As one of the most visited cities in the world, Paris is continuously celebrated for the unique features that define it. In addition to love, light, and croissants, it is also renowned for the distinctive beauty of its buildings. From enchanting Art Nouveau entrances to its ethereal Gothic cathedrals, the capital city showcases French architecture at its finest—with, of course, the iconic Eiffel Tower at the forefront.
While most will recognize the Eiffel Tower (or La Tour Eiffel as they say in French) as the unofficial emblem of Paris, not many are aware of its unique history and controversial beginnings. Here, we explore the story behind the one-of-a-kind edifice that has stood tall over the city for over 125 years.
March 31, 1889
1,083 ft (330 m)
Maurice Koechlin and Émile Nouguier
Why Was the Eiffel Tower Built?
Eiffel et Compagnie, a firm owned by French architect and engineer Alexandre-Gustave Eiffel (1832–1923), designed and constructed the iron tower for the Exposition Universelle, or World's Fair, in 1889.
Selected from over 100 entries, the tower would act as the entrance to the event, where people from around the globe gathered to experience its avant-garde attractions, including everything from theatrical performances and musical shows to innovative inventions and scientific findings.
History of the Eiffel Tower
The basic design of the Eiffel Tower was introduced to Eiffel by Eiffel et Compagnie engineers Maurice Koechlin and Émile Nouguier. They imagined “a great pylon, consisting of four lattice girders standing apart at the base and coming together at the top, joined together by metal trusses at regular intervals.”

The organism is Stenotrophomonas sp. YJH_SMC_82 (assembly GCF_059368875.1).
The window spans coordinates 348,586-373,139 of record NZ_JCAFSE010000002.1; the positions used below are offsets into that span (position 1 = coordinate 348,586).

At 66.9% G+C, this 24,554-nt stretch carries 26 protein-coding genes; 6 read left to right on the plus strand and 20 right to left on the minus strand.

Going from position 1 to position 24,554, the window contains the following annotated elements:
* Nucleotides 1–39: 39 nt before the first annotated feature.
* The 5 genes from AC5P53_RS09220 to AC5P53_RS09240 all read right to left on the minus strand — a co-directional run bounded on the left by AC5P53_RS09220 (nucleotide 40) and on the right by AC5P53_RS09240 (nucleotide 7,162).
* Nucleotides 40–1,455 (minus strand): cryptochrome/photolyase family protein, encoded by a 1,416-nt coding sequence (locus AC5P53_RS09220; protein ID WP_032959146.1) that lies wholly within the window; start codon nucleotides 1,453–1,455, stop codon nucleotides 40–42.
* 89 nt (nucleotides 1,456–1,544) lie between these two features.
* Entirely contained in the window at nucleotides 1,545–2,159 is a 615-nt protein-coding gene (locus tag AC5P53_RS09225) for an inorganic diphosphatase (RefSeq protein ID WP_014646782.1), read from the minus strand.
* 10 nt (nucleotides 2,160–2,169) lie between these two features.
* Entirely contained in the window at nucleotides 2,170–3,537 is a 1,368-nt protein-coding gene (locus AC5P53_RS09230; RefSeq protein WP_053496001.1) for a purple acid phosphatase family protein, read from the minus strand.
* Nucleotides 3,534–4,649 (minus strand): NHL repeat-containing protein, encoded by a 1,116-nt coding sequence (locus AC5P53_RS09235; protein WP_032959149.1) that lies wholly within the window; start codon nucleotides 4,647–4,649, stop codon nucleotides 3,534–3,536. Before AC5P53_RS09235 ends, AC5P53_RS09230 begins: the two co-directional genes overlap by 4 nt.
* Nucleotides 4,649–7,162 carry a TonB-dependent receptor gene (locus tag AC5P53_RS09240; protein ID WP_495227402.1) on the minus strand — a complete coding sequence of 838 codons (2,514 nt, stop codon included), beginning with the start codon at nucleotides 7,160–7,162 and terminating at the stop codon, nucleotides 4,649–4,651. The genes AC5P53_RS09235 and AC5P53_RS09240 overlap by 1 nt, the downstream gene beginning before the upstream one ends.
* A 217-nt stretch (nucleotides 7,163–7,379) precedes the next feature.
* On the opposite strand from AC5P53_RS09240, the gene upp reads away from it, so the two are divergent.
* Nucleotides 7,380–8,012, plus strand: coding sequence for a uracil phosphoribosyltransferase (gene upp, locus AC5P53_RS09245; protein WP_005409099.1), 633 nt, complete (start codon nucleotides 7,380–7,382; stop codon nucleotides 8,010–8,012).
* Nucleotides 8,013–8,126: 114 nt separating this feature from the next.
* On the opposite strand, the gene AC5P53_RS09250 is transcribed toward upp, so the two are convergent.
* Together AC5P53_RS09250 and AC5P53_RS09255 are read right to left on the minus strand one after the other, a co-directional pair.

This unprecedented aesthetic was depicted by Koechlin in an early sketch in 1884:
Eiffel agreed to build upon their vision. He worked with architect Stephen Sauvetre, civil engineer Émile Nouguier, and structural engineer Maurice Koechlin to envision a three-leveled, 1,063-foot (or 300 meters) tower made of wrought iron.
In addition to showcasing his engineering skills, Eiffel intended to commemorate the French Revolution with his tower, as the World's Fair would fall 100 years after its onset. Thus, to Eiffel, the edifice was much more than an entrance; it was “an expression of France's gratitude.” In fact, the Eiffel Tower is still used as a focal point for celebrations on Bastille Day (July 14) and New Year's Eve.
While Eiffel's design for the fair was given the go-ahead, some members of the public were not on-board with his unprecedented design. Fearing that the line between art and engineering was in danger of being blurred, a protest group featuring architects, artists, composers, writers, and other “passionate devotees of the hitherto untouched beauty of Paris” formed. They wrote and filed a petition (aptly named Protestation des artistes contre la tour de Monsieur Eiffel, or “Protest Against the Tower of Mr. Eiffel”) in February of 1887, but were too late—construction had already begun in January.
The tower opened to the public in May of 1889, a few days after the debut of the Exposition Universelle. As its elevators were not in service until the end of the month, visitors had to use the stairs, ultimately climbing 1,710 steps to reach the top of the tower. Given the monument's fascinating aesthetic and spectacular vantage point, however, 30,000 people happily made the elevator-free ascent!
How the Eiffel Tower Became an Official Landmark
Originally, the Eiffel Tower was intended as a temporary installation that would be demolished after 20 years. However, hoping to save his creation, Eiffel suggested the tower be used as a radiotelegraph station. Fortunately, his pitch worked, and the tower was saved from destruction, becoming a permanent fixture in the city of Paris.
Today, the Eiffel Tower is the most visited paid monument in the world, attracting over 7 million annual sightseers. It remains the tallest structure in the City of Lights and continues to captivate tourists and locals alike with its striking, sky-high silhouette which can be seen from all around the 7th arrondissement and along boats passing by on the Seine.
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